What is Lyme disease?
Ticks, especially deer ticks, carry the bacteria borrella, which is the cause of Lyme disease. It is transmitted when a tick feeds on an infected animal such as a mouse or bird and then pass that infection on to next animals they bite.
What symptoms of Lyme disease should I watch out for?
In our furry companions, Lyme disease's common symptoms can include malaise, general discomfort, lack of appetite, depression, or lameness caused by inflamed joints.
Symptoms may also include difficulty breathing, a fever and sensitivity to touch.
How can my vet diagnose Lyme disease?
If you suspect your pet has Lyme disease, book an appointment with your veterinarian as soon as possible.
During this appointment, your vet will gain a detailed understanding of your pet's medical history and then conduct a series of tests. These will include fecal exams, blood tests, x-rays and urine analysis. Your vet may also draw fluid from your pet's affected joints for analysis.
What happens if my pet receives a Lyme disease diagnosis?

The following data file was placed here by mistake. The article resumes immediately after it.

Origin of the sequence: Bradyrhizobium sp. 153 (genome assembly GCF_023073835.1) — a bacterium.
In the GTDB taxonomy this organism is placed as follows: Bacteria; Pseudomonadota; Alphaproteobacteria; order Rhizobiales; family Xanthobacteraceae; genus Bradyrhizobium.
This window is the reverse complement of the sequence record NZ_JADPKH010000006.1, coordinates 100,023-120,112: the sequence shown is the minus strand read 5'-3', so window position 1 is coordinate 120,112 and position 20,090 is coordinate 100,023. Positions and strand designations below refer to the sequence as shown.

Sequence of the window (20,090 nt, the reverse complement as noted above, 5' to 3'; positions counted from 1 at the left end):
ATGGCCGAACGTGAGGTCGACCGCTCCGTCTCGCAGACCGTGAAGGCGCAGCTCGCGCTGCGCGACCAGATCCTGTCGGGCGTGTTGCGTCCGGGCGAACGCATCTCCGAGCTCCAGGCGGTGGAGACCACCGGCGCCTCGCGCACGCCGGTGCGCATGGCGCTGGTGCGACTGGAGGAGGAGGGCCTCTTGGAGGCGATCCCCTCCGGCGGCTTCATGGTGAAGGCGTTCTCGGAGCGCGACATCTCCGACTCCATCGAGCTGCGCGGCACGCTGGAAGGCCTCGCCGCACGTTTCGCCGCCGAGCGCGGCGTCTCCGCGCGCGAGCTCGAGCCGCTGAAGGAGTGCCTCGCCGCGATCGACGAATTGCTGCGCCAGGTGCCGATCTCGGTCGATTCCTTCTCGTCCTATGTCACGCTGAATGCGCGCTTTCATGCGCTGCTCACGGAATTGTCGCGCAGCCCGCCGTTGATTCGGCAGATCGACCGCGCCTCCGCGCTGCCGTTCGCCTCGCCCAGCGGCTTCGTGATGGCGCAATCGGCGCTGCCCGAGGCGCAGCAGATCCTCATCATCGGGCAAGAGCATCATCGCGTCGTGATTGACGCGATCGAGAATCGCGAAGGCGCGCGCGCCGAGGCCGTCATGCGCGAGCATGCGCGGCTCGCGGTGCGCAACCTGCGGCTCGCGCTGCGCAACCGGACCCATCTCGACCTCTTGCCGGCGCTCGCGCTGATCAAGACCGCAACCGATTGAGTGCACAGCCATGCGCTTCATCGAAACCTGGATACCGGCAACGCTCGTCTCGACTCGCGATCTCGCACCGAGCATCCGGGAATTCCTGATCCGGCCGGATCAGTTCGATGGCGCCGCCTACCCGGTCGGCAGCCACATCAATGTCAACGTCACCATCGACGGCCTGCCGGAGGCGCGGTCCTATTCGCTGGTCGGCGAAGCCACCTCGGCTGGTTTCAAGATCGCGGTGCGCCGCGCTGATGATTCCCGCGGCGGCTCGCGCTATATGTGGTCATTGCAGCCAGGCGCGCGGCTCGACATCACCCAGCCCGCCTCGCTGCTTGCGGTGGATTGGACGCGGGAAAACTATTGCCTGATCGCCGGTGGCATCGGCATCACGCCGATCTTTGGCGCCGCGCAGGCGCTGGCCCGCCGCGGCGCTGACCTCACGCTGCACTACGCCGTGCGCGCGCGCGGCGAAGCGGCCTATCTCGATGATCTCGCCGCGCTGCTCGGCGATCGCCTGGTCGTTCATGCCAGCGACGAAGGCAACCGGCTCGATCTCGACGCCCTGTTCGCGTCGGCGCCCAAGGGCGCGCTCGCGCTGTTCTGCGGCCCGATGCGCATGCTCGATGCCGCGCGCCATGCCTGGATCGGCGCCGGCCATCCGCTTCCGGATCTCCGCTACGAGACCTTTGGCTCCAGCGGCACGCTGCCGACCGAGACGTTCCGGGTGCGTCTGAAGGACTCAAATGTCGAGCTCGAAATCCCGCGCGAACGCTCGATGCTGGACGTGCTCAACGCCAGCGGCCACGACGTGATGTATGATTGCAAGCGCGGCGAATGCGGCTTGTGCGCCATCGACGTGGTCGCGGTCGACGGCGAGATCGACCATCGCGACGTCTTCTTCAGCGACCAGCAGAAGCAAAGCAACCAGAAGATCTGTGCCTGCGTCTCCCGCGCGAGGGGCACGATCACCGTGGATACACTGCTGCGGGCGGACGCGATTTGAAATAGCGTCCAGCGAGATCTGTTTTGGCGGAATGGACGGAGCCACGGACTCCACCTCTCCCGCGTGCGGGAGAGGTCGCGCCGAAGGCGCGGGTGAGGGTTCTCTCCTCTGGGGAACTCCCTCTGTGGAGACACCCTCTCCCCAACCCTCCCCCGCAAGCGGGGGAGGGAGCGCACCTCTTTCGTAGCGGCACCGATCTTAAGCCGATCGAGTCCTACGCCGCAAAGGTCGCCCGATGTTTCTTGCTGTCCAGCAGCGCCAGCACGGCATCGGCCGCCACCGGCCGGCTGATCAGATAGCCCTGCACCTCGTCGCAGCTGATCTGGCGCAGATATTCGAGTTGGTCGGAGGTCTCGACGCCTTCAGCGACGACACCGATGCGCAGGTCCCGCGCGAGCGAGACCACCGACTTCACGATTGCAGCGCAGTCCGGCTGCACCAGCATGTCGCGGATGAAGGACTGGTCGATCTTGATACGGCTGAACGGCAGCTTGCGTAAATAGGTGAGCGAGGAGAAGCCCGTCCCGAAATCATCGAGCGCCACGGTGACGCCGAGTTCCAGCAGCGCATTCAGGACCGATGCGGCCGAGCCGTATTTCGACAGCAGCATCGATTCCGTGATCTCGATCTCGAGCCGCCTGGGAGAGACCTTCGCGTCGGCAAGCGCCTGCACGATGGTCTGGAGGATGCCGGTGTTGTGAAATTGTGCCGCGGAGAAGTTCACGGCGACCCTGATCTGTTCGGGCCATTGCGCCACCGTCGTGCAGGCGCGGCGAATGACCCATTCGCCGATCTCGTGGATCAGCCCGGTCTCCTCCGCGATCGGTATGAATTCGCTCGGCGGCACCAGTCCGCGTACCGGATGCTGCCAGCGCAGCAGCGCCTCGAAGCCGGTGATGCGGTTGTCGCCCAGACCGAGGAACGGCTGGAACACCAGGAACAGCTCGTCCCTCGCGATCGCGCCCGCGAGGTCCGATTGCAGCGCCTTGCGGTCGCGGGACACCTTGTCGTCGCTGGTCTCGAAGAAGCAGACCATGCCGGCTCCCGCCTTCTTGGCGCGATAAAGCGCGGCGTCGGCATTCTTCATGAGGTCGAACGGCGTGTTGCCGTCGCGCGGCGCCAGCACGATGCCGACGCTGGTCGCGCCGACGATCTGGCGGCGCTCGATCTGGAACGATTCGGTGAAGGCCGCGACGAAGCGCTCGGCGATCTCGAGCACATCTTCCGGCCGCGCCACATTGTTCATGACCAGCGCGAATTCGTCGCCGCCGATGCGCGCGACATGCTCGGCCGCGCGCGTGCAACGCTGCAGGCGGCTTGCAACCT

When your pet is diagnosed with Lyme disease, they are usually treated as outpatients. Most often, this will involve a month-long course of antibiotics, Your vet might also prescribe pain medication if your pet is especially uncomfortable or in pain.
How can I prevent Lyme disease?
The best way to prevent Lyme disease is to avoid ticks. Preventative products like vaccines, monthly products, and sprays. Most of them work best when they are used before your dog is ever exposed to the bacteria which causes Lyme disease.
Your vet may also advise administration of booster vaccines if you live in an area where Lyme disease is prevalent. If you find any ticks on your dog, you should remove them as soon as possible to help prevent Lyme disease's spread. While dogs cannot infect people directly, if they bring infected ticks into the house those parasites will infect any people or animals they next bite.